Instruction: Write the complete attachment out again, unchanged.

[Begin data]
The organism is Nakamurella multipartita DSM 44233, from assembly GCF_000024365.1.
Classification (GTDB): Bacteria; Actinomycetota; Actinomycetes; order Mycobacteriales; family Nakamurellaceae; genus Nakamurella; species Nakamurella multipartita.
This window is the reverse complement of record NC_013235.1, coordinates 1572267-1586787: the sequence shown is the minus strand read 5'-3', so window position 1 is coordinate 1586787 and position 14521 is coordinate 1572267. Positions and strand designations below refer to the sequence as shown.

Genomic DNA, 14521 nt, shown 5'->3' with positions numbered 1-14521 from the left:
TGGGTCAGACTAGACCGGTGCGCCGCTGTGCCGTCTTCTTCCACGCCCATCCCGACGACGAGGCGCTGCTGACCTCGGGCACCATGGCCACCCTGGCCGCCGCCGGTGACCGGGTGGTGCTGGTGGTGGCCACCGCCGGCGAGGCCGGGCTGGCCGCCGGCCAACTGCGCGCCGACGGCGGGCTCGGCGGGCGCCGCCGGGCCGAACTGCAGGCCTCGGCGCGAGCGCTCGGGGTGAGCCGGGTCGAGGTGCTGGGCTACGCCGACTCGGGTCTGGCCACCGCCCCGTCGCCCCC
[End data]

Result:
The organism is Nakamurella multipartita DSM 44233, from assembly GCF_000024365.1.
Classification (GTDB): Bacteria; Actinomycetota; Actinomycetes; order Mycobacteriales; family Nakamurellaceae; genus Nakamurella; species Nakamurella multipartita.
This window is the reverse complement of record NC_013235.1, coordinates 1572267-1586787: the sequence shown is the minus strand read 5'-3', so window position 1 is coordinate 1586787 and position 14521 is coordinate 1572267. Positions and strand designations below refer to the sequence as shown.

Genomic DNA, 14521 nt, shown 5'->3' with positions numbered 1-14521 from the left:
TGGGTCAGACTAGACCGGTGCGCCGCTGTGCCGTCTTCTTCCACGCCCATCCCGACGACGAGGCGCTGCTGACCTCGGGCACCATGGCCACCCTGGCCGCCGCCGGTGACCGGGTGGTGCTGGTGGTGGCCACCGCCGGCGAGGCCGGGCTGGCCGCCGGCCAACTGCGCGCCGACGGCGGGCTCGGCGGGCGCCGCCGGGCCGAACTGCAGGCCTCGGCGCGAGCGCTCGGGGTGAGCCGGGTCGAGGTGCTGGGCTACGCCGACTCGGGTCTGGCCACCGCCCCGTCGCCCCC